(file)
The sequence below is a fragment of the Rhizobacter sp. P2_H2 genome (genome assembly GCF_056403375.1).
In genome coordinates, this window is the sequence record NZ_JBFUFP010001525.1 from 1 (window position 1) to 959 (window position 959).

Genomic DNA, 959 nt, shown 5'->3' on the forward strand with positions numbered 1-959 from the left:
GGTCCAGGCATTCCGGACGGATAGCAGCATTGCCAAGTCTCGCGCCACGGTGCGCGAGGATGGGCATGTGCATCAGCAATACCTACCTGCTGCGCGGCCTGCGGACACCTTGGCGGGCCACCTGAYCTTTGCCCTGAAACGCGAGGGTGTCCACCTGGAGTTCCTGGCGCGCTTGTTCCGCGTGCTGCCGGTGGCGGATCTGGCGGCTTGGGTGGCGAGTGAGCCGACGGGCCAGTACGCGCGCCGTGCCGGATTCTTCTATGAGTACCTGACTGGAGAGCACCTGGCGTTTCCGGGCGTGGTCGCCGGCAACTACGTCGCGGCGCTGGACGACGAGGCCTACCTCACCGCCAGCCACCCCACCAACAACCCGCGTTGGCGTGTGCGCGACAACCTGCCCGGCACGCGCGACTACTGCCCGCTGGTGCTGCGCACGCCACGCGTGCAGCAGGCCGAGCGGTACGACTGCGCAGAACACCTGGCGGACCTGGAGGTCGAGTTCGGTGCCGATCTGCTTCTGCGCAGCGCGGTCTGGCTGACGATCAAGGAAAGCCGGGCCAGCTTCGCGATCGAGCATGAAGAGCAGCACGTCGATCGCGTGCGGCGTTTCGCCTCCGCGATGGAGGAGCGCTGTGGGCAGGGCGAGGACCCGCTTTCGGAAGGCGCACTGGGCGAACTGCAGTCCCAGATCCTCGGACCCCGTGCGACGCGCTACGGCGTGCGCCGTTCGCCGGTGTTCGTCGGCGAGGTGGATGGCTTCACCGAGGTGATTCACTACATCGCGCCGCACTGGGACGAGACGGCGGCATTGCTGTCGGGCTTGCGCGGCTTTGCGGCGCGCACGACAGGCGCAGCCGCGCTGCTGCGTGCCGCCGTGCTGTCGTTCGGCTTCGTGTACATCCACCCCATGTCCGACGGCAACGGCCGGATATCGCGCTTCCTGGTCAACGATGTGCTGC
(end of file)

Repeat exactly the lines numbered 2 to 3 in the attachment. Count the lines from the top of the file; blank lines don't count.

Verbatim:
In genome coordinates, this window is the sequence record NZ_JBFUFP010001525.1 from 1 (window position 1) to 959 (window position 959).

Genomic DNA, 959 nt, shown 5'->3' on the forward strand with positions numbered 1-959 from the left: